To listen to the media tell it, "so" is busting out all over — or at least at the beginning of a sentence. New York Times columnist Anand Giridharadas calls "so" the new "um" and "like"; others call it a plague and a fad . It's like a lot of other grammatical fixations: Not everybody cares about it, but the ones who do care care a whole lot. When NPR's Weekend Edition asked listeners last year to pick the most-misused word or phrase in the language, that sentence-initial "so" came in in...

"I tell it like it is." Chris Christie made this his campaign slogan . Donald Trump repeats it whenever he's challenged on something he has said. And Scott Walker, Rick Perry, Mike Huckabee, John Kasich and Rick Santorum have said the same thing. It's the conventional pledge of candor, or what passes for it in American public life. It's actually odd that anybody's still using the phrase. By rights it should have gone the way of dated '60s slang like "right on" and "can you dig it?" Like those...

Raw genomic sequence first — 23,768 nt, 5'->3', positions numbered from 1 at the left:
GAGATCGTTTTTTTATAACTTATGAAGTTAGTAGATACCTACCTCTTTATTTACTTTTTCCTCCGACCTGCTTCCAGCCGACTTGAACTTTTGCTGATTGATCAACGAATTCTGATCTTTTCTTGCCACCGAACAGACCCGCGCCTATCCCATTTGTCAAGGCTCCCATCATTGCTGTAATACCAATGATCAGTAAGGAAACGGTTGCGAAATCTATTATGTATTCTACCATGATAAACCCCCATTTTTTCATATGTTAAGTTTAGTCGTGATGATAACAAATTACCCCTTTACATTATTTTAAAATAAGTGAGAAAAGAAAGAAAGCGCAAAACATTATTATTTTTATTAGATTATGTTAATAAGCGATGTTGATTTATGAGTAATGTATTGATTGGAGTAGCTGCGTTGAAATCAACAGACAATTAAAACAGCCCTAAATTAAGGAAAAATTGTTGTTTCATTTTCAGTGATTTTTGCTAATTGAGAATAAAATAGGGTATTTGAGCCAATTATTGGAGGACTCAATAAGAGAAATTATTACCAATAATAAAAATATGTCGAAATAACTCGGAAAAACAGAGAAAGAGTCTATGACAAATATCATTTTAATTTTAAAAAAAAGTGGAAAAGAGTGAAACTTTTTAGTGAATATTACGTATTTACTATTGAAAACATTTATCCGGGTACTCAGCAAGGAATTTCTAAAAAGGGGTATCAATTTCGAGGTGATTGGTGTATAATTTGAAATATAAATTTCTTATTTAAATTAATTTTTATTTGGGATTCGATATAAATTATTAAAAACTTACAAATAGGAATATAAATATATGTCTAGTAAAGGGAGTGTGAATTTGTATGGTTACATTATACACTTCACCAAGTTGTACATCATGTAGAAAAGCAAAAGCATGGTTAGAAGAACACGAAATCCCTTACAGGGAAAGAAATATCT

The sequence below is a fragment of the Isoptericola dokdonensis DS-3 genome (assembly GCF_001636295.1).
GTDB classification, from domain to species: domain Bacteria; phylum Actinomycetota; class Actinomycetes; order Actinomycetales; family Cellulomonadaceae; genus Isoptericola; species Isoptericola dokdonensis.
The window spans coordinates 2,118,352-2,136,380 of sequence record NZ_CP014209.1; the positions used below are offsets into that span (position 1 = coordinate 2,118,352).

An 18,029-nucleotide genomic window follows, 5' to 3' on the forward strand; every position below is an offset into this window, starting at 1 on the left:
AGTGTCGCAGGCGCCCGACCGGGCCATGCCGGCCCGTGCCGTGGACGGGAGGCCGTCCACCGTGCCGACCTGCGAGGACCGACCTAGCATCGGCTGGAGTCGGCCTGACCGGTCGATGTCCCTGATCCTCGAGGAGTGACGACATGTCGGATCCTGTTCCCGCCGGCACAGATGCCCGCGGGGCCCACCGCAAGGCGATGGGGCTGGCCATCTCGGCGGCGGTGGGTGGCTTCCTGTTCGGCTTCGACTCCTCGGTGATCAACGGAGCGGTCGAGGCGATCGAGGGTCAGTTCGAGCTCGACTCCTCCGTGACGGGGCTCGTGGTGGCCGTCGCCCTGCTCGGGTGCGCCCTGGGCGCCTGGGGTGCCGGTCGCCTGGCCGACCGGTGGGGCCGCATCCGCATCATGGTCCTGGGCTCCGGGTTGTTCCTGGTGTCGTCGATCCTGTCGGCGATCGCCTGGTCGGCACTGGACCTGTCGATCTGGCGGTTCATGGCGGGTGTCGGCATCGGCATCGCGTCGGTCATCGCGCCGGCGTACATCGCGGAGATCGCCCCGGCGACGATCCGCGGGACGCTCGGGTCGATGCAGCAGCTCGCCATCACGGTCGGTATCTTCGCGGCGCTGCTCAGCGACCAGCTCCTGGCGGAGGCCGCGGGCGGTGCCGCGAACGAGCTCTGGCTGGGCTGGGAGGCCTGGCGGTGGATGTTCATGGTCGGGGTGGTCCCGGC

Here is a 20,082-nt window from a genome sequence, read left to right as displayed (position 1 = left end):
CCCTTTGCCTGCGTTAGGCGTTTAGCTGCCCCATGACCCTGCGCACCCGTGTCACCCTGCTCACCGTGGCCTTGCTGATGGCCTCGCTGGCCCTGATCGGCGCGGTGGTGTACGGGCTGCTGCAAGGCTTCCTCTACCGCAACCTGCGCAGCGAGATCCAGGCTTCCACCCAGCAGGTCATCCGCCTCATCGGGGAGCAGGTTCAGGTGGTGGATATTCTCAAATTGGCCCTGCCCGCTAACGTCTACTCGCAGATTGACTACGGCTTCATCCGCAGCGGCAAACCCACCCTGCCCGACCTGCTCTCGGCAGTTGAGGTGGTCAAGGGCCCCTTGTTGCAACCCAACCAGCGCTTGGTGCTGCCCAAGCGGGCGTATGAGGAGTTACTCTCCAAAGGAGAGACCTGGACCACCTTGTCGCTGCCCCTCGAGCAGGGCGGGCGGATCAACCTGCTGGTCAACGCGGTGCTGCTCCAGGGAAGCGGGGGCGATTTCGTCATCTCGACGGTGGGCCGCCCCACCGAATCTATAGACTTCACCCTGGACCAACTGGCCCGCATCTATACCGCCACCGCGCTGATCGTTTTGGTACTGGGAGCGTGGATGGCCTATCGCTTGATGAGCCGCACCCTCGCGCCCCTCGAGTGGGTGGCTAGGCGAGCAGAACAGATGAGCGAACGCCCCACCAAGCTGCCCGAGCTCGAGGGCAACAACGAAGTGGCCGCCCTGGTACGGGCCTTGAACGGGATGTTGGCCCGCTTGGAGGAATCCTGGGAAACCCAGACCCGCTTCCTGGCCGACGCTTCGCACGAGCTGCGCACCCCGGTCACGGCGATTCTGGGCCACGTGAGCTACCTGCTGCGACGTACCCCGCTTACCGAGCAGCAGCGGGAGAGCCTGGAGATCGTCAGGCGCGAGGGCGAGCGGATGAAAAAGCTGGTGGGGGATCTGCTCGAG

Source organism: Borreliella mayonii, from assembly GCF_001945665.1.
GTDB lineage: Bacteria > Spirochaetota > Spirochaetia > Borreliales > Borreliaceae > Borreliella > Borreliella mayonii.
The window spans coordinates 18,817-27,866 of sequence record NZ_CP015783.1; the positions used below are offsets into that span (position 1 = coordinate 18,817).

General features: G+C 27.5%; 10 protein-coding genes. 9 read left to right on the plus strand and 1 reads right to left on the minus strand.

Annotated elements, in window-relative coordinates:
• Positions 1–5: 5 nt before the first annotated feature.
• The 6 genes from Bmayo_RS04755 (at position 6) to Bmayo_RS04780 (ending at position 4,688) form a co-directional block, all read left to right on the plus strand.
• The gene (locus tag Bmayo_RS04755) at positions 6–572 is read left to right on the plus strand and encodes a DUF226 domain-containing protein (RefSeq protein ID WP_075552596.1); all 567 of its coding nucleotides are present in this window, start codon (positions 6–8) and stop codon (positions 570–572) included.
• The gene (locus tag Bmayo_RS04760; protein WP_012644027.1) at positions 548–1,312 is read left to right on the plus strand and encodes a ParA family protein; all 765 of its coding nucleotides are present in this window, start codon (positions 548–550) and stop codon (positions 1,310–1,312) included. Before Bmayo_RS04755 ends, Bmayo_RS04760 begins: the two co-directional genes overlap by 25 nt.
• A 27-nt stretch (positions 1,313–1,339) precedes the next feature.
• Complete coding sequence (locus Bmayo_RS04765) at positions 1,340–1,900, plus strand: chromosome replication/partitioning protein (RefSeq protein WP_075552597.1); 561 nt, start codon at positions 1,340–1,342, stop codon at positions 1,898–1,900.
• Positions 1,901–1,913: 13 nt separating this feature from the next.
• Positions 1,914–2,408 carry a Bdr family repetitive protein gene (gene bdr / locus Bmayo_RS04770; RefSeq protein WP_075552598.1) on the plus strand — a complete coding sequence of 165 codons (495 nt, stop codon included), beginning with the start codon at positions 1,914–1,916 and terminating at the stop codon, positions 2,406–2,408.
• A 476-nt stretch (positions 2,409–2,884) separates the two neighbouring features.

We English-speakers take a perverse pride in the orneriness of our spelling, which is one reason why the spelling bee has been a popular entertainment since the 19th century. It's fun watching schoolchildren getting difficult words right. It can be even more entertaining to watch literate adults getting them wrong. I've seen that first-hand when I served as the judge for a spelling bee for San Francisco-area writers that's held as an annual benefit for a Berkeley literary clearinghouse called...

HBO's Silicon Valley is back, with its pitch-perfect renderings of the culture and language of the tech world — like at the opening of the "Disrupt" startup competition run by the Tech Crunch website at the end of last season. "We're making the world a better place through scalable fault-tolerant distributed databases" — the show's writers didn't have to exercise their imagination much to come up with those little arias of geeky self-puffery, or with the name Disrupt, which, as it happens, is...